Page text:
RC: I feel that we let our working process come through in the final piece. Working collectively, everyone throws in a little or a lot. It is surprising and a learning process for us all. I still tend to make the same kinds of choices, but working with others shakes that up a bit.
GB: We intentionally and very consciously make work that accurately reflects our concerns, our dreams, our visions, and our desire to co-create an egalitarian existence for perpetuity. Operating this way is intentional by its nature, so I would say to a ginormous, super-sized extent.
What was your religious or spiritual upbringing like?
RC: I was raised Catholic, on a farm, which does a lot to explain my work ethic, I guess. I spent a lot of time by myself in the woods. Later I started learning about Buddhism, especially Tibetan. I love Chogyam Trungpa's writings on art, but I am at this point in my life a very slack meditator. I am working on that.
GB: I was raised Episcopal, by default. My parents weren't that religious in a traditional sense. We went to church because my mom liked to sing in the choir. But my mother was an enormously spiritual person. She was a true Christian. She never talked about it, which is the key. She led by example and had the most giving, compassionate soul I've ever seen. At the core, all the major religions teach compassion: treat others as you would like to be treated, and love thy neighbor. If a person operates from those core teachings, it doesn’t matter what label the religion carries.
We are all god -- we all reflect everything and each other and ourselves. It is sad thing people don't see god in themselves. Many think that god is some external, controlling, other-than-self entity. This is a control mechanism invented by man. God is everything, including us. To love god is to truly love one's self.
How does your work affect consciousness, and what are your views on the evolution of consciousness?
RC: I am a believer in collective consciousness. If you have a killer design idea, you had better get on it or else you will see it anyway out on the streets in a few months. Why? Because we are all in the same place and time, thinking about pretty much the same things together, so why not? Conditions are always changing. The overall vibe at the studio is we generally feel that we are either headed for an apocalyptic dark ages scenario or we will bump up to the next level of shared experience, or Mayan Time, or something. Technology has brought us incredible global connectivity, but we don't understand the ramifications yet.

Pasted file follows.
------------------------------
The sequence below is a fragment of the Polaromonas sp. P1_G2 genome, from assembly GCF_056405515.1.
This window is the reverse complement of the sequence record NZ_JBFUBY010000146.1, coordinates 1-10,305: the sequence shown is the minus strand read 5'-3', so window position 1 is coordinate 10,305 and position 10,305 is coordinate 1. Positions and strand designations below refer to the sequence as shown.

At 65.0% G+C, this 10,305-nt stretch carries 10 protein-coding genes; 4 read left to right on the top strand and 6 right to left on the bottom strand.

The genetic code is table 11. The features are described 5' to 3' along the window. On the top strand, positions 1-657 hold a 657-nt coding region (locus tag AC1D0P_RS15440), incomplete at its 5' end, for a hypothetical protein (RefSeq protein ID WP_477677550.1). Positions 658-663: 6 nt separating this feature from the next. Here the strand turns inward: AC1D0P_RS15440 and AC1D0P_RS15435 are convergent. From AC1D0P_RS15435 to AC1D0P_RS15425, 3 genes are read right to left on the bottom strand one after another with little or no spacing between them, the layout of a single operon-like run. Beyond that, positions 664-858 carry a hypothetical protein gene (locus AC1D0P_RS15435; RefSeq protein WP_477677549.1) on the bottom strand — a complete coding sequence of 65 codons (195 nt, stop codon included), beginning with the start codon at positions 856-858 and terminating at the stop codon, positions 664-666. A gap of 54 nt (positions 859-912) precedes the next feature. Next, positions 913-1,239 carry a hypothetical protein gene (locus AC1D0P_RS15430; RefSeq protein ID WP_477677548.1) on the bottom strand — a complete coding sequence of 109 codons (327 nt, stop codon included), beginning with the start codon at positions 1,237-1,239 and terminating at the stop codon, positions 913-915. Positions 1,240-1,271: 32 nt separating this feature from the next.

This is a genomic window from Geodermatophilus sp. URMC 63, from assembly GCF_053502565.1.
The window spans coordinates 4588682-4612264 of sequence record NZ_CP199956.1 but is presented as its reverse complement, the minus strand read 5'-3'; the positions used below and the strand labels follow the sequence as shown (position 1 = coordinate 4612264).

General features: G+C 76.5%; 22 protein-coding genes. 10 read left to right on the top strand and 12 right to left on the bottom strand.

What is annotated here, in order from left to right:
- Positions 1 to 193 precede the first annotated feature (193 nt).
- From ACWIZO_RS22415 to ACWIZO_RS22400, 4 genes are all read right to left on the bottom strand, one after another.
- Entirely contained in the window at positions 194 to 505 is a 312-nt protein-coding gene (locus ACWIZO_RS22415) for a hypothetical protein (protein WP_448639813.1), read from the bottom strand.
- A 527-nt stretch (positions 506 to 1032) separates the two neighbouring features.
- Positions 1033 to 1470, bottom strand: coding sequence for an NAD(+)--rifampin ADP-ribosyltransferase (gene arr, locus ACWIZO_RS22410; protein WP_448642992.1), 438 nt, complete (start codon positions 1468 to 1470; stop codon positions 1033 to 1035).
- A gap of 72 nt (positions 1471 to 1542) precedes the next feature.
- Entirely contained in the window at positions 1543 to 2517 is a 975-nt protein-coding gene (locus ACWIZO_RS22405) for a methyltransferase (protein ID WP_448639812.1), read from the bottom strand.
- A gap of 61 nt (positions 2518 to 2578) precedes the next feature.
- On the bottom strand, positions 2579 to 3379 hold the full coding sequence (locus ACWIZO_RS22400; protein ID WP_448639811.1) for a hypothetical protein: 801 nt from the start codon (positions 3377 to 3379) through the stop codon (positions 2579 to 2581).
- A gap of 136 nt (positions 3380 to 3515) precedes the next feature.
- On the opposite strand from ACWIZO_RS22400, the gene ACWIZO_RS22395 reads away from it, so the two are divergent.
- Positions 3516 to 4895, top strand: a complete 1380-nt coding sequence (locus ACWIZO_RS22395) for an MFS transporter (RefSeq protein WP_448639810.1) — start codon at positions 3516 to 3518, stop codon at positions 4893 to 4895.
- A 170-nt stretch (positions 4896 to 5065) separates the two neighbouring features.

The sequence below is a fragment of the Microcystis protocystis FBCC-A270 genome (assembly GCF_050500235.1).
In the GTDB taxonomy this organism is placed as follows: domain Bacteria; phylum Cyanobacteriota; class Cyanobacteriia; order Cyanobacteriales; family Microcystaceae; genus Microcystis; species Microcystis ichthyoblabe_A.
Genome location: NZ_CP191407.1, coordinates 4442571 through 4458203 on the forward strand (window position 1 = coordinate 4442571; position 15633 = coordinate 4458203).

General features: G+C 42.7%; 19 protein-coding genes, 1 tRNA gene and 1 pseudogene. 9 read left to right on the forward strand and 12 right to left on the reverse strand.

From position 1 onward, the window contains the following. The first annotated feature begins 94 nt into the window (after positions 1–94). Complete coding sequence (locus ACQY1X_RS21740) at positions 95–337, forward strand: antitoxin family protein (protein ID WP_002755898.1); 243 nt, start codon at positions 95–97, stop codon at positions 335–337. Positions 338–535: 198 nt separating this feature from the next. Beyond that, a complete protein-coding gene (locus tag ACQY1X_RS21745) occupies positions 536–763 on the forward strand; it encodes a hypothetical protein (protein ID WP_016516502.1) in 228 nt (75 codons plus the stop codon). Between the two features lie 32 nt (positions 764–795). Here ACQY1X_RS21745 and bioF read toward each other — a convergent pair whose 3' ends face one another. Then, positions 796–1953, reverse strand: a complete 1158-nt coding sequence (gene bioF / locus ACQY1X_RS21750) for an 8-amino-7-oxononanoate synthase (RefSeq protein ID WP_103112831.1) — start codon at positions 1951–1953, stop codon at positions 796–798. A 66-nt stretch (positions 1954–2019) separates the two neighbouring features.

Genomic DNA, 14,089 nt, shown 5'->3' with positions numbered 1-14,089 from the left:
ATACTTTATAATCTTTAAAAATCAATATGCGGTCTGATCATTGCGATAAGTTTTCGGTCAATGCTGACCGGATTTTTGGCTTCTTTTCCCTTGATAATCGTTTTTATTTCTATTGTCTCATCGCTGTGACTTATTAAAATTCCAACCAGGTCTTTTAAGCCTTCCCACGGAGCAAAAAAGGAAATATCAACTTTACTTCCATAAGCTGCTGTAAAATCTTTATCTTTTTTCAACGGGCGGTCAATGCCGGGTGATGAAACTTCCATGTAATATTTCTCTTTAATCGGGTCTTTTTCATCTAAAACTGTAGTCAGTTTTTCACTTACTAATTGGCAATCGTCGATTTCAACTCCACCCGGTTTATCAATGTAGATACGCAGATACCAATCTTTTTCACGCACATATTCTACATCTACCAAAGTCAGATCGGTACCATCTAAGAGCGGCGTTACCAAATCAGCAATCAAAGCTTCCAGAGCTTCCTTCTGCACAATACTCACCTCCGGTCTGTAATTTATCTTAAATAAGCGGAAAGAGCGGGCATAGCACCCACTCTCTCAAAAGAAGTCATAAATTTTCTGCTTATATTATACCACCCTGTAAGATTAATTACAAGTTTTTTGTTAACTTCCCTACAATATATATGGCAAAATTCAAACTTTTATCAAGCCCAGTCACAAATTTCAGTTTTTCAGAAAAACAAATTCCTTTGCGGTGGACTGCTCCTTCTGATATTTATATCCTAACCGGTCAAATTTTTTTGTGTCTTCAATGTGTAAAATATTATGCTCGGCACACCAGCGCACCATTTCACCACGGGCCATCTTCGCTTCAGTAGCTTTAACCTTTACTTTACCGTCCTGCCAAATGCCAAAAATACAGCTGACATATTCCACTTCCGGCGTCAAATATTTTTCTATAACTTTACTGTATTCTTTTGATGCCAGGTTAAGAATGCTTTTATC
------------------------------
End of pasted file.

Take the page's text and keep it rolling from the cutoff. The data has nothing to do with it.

Exciting times to be alive? Sure. But things are moving fast. Multinational corporations are becoming more powerful than traditional governments and the richest one percent of people control thirty percent of economic wealth as the middle class vanishes. Global warming, no fish in the oceans in fifty years. It all starts to seem pretty dire. This could all change overnight. Look at the French Revolution or the Situationist Riots of 1968. People always want for a peaceful, fair and happy life. Western science has taken us so far, now we need to work on things holistically and collectively. Ignoring problems will not cause them to go away.
Our art tries to address these issues while creating a space for others to plug into an authentic, creative experience. Ten percent of our clothing profits go to support humanitarian, environmental and independent media causes. We started in the beginning making informative posters to paste in the streets. When someone supports our work they support the continuation of these goals.
GB: Yeah, what he said. Plus, our work affects and reflects consciousness. We are all part of a much larger consciousness. Each of us is really a part of a much larger, meta-self -- just as our souls are part of a larger, universal soul. Good energy perpetuates good energy, bad energy perpetuates bad energy. Thoughts are things. We have the ability at every moment to intentionally choose what we want to create and bring forth for the world.
As for the evolution, that's up for debate. I believe, as Ray alluded, that we are riding the line, the narrow path along the edge of the precipice. The road is uphill and the journey will continue either with our ascension to higher planes, or a descent beyond the abysmal lows that we have already seen humanity hit in the past and present. I believe both are possible and the determinant will be what people ultimately choose. We essentially must create it together; it is way beyond the ability of one individual. It is the unified vision of and desire for a higher existence that will take us there.